Bonnet test fit
The garage had a very special visitor over this weekend. My dad, Wallace DeLong, came up to North Carolina after making the rounds through Florida to see relatives and participate in a travel exchange with people in Sarasota. I was a little worried about suggesting that we take on a project with the old car, since I didn’t want to impose my restoration work on an unwilling participant, but it actually turned out that Dad wanted to do exactly that.
As I mentioned before, Stefan Roundy provided a fine replacement for the bent bonnet subframe. That piece, along with the replacement left subframe from Bill McKenna, meant that the front frame could be put together with sound pieces. The bent up bonnet frame meant that the bonnet itself hung badly, and I was anxious to see whether the new bonnet subframe would straighten out the bonnet fit.
So, Dad and I installed the front subframes and mounted the bonnet on its hinges.
It fit squarely off the front bulkhead (firewall), though the bonnet measured just shy of an inch forward of the bulkhead — a bit too wide a space. We figured we needed to get the space to about a third of that.
We made some makeshift shims to insert into the hinges at the top. Basically, to bring the bonnet back, we had to make sure that the hinges were tightened until the hinge touched the area on the lower valance where they fit. No shims there — we needed to get the bonnet back as far as possible. Shims at that point would move the bonnet forward. Once we had done that, checked to see how the bonnet fit against the lower sections of the bulkhead and the upper sections. Things were slightly wider at the upper part than at the lower, meaning that we could raise the bonnet to even things out.
We did the raising in two ways: we raised the bonnet subframe by inserting a small shim between the subframe and the “picture frame” at the lower connections. And we placed shims over the top section of the bonnet hinge that pivots on the subframe. These two things did the trick. I do not think both will be necessary when we actually fit the bonnet after the suspension is in place, since the dynamics of the frame will change, and the bonnet subframe will probably sit slightly higher as a result. Roger Los mentioned that his bonnet fitting was simplified after installing the suspension pieces that fit into the picture frame. When I first read that, I felt it might be a little dubious, but seeing how the structure fits and acts when bolted down, it is very probable that the rigidity of those pieces will support the frame in the right places, with the result that shimming will be less of an issue. I think we’ll still need to shim upward, though.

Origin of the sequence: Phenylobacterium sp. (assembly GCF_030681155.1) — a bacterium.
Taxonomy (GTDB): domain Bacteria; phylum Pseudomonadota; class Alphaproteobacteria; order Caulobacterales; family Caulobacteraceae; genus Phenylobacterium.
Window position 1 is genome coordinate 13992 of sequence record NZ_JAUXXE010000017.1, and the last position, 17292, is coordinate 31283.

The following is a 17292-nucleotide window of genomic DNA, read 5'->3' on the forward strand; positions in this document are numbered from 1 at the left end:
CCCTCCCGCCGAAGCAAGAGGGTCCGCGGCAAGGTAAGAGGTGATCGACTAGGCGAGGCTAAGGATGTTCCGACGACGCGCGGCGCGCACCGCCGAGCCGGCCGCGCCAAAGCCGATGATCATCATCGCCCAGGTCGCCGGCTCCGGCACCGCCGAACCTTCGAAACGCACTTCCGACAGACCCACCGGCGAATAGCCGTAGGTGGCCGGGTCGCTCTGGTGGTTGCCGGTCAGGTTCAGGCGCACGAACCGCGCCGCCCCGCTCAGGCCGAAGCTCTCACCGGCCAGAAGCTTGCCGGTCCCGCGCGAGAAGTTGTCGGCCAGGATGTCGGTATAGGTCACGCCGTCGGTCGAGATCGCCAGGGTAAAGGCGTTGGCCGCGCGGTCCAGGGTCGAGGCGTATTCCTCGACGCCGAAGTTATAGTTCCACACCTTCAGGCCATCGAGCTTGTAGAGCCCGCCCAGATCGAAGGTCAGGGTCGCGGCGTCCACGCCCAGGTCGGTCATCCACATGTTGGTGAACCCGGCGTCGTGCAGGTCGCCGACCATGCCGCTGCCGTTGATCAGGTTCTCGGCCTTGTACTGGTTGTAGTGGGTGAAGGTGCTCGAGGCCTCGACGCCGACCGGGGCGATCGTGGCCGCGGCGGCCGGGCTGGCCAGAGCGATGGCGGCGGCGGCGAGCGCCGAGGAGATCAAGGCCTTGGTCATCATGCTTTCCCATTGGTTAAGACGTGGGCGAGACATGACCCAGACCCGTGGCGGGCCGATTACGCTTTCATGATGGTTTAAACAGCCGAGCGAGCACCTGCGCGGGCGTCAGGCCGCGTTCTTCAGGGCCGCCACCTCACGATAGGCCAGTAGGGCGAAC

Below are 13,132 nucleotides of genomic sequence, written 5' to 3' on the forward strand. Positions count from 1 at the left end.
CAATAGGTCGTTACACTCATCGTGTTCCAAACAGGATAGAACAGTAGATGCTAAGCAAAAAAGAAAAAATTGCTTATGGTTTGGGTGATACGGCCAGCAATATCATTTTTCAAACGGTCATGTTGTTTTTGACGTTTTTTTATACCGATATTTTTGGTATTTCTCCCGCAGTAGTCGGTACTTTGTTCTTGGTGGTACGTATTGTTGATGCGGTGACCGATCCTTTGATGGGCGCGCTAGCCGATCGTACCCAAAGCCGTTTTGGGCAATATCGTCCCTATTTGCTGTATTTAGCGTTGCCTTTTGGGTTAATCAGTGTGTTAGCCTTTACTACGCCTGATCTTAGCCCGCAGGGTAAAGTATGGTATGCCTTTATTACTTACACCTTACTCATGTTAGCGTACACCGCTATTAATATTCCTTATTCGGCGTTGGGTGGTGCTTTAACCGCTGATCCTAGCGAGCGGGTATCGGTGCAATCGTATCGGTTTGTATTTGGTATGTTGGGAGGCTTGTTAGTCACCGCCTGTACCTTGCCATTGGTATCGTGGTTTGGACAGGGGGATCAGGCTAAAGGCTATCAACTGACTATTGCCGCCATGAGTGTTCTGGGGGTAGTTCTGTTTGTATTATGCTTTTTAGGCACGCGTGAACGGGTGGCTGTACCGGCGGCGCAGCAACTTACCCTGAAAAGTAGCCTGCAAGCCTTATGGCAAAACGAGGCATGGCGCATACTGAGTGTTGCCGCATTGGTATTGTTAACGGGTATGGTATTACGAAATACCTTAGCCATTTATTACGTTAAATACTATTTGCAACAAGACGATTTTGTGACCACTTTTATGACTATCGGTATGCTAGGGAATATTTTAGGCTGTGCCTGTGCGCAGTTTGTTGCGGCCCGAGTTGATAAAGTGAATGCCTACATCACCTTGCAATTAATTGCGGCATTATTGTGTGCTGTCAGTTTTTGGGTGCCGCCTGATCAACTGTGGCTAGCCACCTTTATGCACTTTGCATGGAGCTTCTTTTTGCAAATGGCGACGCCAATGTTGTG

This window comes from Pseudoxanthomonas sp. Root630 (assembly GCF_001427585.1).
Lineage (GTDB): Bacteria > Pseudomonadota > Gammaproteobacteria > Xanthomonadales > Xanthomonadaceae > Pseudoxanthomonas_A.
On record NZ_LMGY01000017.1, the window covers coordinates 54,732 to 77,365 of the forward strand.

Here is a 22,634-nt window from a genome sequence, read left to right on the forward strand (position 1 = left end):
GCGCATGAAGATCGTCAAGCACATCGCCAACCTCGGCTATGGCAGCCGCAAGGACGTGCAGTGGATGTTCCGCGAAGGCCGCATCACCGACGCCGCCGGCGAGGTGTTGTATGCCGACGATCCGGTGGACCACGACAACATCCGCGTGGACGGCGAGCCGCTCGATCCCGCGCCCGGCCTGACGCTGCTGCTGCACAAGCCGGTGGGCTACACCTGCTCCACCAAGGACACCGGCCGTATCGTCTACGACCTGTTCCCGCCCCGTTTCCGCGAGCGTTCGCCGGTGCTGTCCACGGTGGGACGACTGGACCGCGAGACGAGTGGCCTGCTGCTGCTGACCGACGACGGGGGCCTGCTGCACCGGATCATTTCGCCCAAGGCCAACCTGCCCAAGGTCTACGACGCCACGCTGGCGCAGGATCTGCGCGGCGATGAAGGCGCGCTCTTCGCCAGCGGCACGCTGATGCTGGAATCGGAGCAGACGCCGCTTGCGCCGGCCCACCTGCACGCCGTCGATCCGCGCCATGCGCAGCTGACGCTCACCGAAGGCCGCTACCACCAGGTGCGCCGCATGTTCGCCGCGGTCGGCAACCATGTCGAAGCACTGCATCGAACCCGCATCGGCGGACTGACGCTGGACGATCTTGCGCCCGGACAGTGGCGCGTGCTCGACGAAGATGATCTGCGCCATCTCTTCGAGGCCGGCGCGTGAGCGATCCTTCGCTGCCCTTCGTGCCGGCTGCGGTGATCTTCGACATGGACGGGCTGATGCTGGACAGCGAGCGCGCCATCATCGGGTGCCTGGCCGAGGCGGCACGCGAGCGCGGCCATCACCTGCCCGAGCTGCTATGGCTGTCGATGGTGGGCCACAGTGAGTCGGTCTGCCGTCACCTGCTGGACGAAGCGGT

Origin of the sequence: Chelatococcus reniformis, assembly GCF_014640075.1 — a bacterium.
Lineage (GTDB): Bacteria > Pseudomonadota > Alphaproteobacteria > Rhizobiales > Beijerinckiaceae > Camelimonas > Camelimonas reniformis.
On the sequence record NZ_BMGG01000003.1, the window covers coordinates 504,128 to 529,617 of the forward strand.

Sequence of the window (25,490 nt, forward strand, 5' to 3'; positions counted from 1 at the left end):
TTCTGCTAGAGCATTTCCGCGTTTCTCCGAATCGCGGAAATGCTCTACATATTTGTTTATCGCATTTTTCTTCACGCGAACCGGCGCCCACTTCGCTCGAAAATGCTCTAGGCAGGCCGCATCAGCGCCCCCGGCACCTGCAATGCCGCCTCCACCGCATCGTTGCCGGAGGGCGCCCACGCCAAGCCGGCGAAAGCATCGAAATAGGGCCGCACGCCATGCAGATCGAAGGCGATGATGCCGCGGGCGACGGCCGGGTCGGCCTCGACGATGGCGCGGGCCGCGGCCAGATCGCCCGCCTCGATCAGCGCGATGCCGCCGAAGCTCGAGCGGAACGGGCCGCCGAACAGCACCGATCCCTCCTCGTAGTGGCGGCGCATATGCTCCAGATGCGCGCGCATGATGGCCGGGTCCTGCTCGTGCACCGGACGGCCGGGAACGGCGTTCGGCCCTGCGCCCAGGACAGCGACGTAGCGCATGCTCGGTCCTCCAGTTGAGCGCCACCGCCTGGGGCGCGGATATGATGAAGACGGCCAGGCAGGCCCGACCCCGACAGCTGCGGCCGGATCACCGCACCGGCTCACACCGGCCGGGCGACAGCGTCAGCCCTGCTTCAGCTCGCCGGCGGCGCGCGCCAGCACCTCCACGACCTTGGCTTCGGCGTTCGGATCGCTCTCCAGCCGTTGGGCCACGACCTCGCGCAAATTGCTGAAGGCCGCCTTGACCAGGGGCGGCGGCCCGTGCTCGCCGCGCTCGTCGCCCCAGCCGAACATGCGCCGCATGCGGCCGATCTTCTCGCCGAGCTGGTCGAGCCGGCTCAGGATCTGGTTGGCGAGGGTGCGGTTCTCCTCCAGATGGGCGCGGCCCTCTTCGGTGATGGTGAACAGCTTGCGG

The final gap between the rear of the bonnet and the front bulkhead ended up being about 3/8 inch — about a half centimeter, a little wider perhaps. I’m reluctant to go much narrower than this, simply because the thickness of the primer and paint will make things a little tighter. The gap is about right. It is amazing to see what a new bonnet subframe will do to the gap, at any rate. When we first mounted the bonnet back in August of last year, the gap was a crooked disaster.
Front suspension parts for plating
Although I didn’t subject my dad to the gritty glories of sandblasting, we did weigh and organize the front suspension pieces that are due for nickel plating. There is still one suspension fitting that needs disassembly and cleaning. It has resisted my efforts to extract some pretty rusty bolts. It’s soaking in penetrating fluid now. We have 64 pounds (about 30 kilograms) of metal to be plated. I’ve decided not to send off small parts like washers and nuts. These I will probably plate myself, as I’m leaning toward ordering a nickel plating kit from Caswell Plating. Bill McKenna says it’s actually less putzy than zinc plating, and that seemed simple enough.
The platers is located in Fayetteville, North Carolina, and UPS wanted almost $90 USD to ship the parts. I figure that the trip will be a pleasant drive, and I should know what the charge will be without having to spend $180 USD on shipping, roundtrip.
Cylinder head cleanup
The final thing we did was clean up the insides of the cylinders where the valves are located. Five of the six chambers had a good deal of grime in them, and the remaining one (number one) was not too bad — which made me suspicious. I think that the fuel mix was set rich, probably to avoid pinging? Wire brush attachments to the drill made quick work of the grime. The valves were obviously in good shape, and my dad and I wondered if the valves were recently replaced in an overhaul. Dad looked pretty closely at cylinder wear and the valves and felt that the last overhaul wasn’t that long ago, and the engine didn’t require a massive amount of work. We did not look closely at the crankshaft (most of which is still in place), and there is a high probability (in my mind at least) that the rebuild of the engine was focused on the top, and not the bottom. Even though the bearings for the piston rods weren’t bad, the keys in my mind are the crankshaft bearings. After all, it’s fairly easy to replace rod bearings, but to replace the crankshaft bearing you have to remove the crankshaft. Wear related to that is heavier on this engine, so I’m suspicious. When we get to the engine in earnest, the crankshaft comes off and the measuring begins.
Here’s what the chambers looked like after some cleaning: